Monday, September 29, 2003

Today, Just van Rossum dropped a complete mind bomb on the Python/OS X/PyObjC community called DrawBot.

From Just's announcement:

I'm happy to announce a first public version of "DrawBot", an environment for 2D graphics programming.

DrawBot is a minimal "IDE", that allows you to write simple Python scripts that generate two-dimensional graphics. The builtin graphics primitives are currently pretty braindead, this version only supports rectangles, ovals and (bezier) paths and polygons. A future version will also support text and images.

DrawBot is written in Python. The binary download is fully self-sufficient (ie. it doesn't need a Python install around), but if you use or build it from the source you'll need Python.framework 2.3 as well as PyObjC 1.0b1 or later. In either case, you need MacOSX 10.2 or later.

Source and Binary are available. Since it is written entirely in Python, relying on the PyObjC bridge to access Cocoa features, the binary release effectively contains the source-- just look in the app wrapper. Update: Just pontificated that the binary download does not include the source. The compiled python code is included in a single zip archive similar to a jar file from the Java world. It makes for a convenient and compact distribution, but you do lose "the binary is the source" feature of the old style deployment.

The source itself is interesting because it is a full featured Cocoa application that is built without using Project Builder. Instead, it uses the script from the MacPython team which allows entire applications (or bundles) to be built using nothing but a simple python script.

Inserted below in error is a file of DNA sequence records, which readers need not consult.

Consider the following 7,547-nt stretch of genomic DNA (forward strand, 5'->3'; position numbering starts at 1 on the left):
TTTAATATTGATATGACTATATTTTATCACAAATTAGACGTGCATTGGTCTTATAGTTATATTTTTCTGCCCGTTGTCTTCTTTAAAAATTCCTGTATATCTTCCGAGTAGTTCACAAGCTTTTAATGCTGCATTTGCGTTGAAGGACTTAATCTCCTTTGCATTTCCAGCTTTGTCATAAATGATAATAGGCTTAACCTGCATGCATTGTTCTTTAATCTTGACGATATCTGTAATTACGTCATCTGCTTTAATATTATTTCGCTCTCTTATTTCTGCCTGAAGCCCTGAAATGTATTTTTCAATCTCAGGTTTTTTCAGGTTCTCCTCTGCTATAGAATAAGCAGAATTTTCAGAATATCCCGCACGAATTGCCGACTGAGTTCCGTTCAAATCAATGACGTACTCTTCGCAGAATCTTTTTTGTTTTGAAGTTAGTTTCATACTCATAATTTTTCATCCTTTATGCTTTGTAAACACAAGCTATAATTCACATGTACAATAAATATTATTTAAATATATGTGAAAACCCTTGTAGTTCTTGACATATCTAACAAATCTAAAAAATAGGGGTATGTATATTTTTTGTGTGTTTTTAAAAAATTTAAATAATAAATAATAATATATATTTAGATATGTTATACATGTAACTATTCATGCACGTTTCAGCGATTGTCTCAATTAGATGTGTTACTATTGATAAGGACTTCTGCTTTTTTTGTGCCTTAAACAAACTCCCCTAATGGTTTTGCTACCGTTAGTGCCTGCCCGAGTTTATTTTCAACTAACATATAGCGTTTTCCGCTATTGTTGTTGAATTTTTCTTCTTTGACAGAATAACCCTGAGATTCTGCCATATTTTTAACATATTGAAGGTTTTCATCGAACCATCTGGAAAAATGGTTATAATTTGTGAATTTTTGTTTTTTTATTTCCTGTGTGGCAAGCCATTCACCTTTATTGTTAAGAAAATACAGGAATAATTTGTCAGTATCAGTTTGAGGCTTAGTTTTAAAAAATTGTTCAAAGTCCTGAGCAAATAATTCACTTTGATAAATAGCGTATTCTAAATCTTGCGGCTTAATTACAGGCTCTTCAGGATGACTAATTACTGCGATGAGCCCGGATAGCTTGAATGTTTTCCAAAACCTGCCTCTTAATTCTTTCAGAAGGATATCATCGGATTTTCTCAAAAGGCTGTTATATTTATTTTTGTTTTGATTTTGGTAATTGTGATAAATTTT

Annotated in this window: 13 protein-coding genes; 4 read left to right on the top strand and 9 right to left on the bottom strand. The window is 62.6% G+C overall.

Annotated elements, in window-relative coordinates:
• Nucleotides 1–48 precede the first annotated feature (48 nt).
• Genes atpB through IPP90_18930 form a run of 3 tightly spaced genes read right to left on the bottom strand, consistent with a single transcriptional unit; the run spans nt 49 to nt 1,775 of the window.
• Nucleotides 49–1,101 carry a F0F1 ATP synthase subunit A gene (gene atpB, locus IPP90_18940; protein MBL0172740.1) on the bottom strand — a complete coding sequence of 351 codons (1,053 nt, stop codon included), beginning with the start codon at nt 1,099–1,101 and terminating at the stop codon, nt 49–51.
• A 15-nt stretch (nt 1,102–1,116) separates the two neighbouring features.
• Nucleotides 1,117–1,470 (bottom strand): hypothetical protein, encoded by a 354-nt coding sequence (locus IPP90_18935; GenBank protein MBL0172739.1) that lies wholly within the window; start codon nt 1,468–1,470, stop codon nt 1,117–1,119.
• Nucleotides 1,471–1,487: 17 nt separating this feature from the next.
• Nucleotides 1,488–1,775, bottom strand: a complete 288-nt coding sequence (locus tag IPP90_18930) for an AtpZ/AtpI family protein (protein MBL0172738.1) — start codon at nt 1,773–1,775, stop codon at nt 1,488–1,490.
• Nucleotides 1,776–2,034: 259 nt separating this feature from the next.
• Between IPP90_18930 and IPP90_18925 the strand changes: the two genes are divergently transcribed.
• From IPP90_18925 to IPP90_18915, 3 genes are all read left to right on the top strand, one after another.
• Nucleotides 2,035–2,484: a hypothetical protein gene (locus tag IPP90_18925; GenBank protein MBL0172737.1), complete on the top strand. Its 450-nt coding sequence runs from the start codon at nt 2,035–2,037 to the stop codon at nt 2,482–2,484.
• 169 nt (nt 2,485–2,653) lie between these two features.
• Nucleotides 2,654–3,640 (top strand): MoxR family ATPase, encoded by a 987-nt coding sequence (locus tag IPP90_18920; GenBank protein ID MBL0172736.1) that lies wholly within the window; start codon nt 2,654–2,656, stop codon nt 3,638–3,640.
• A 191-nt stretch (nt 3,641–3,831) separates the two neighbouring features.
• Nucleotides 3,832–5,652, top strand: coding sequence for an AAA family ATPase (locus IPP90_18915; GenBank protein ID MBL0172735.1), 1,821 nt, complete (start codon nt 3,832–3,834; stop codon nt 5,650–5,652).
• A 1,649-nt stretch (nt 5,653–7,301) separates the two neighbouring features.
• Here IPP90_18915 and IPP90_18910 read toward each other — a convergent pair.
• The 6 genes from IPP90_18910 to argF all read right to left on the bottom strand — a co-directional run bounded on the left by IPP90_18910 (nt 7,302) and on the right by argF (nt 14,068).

Building a first class Mac OS X application requires structuring a tree of directories and files to meet a particular specification (which can be gleaned from the developer documentation). This is specified within as:

    name = "DrawBot",
    mainprogram = "",
    resources = ["Resources/English.lproj",
    nibname = "MainMenu",
    plist = plist,
    iconfile = "Resources/DrawBot.icns",
    includePackages = ["encodings"],

Of course, you also need to specify a property list that contains information about how the application should be integrated with the operating system. Prior to calling the above, the plist variable is defined as:

plist = Plist(
    CFBundleDocumentTypes = [
            CFBundleTypeExtensions = ["py"],
            CFBundleTypeName = "Python Source File",
            CFBundleTypeRole = "Editor",
            NSDocumentClass = "DrawBotDocument",
            CFBundleTypeIconFile = "DrawBotFile.icns",
    CFBundleIdentifier = "com.letterror.DrawBot",
    LSMinimumSystemVersion = "10.2.0",
    CFBundleShortVersionString = "0.9a1",


Using the above, Just created a great environment for exploring 2D graphics using the various APIs provided by Cocoa and OS X. While you can make direct calls like the following (Yes, that really is transparent invocation of methods on Cocoa objects via the PyObjC bridge!):

import os
from Foundation import *
from AppKit import *

appBundle = NSBundle.mainBundle() path = appBundle.pathForResource_ofType_("DrawBotFile.icns", None) image = NSImage.alloc().initWithContentsOfFile_(path)

t = NSAffineTransform.transform() t.scaleBy_(3) t.rotateByDegrees_(5) t.translateXBy_yBy_(15, 5) t.set()

srcRect = ((0, 0), image.size()) image.drawAtPoint_fromRect_operation_fraction_((0, 0), srcRect, NSCompositeSourceOver, 1.0)

Just also provides a set of classes that effectively alias the various drawing operations into a more natural language:

# size: 400 400
from math import *
# center point:
X = 200
Y = 200
# outer radius:
OUTER = 180
# inner radius:
INNER = 90
# create a new path
p = BezierPath()
# move the pen to the initial position
p.moveto(X, Y + OUTER)
# iterate points
for i in range(1, int(2 * NPOINTS)):
    angle = i * pi / NPOINTS
    x = sin(angle)
    y = cos(angle)
    if i % 2:
        radius = INNER
        radius = OUTER
    x = X + radius * x
    y = Y + radius * y
    p.lineto(x, y)

Both of the above code snippets represent entire examples that draw pretty pictures.

9:45:25 PM  pontificate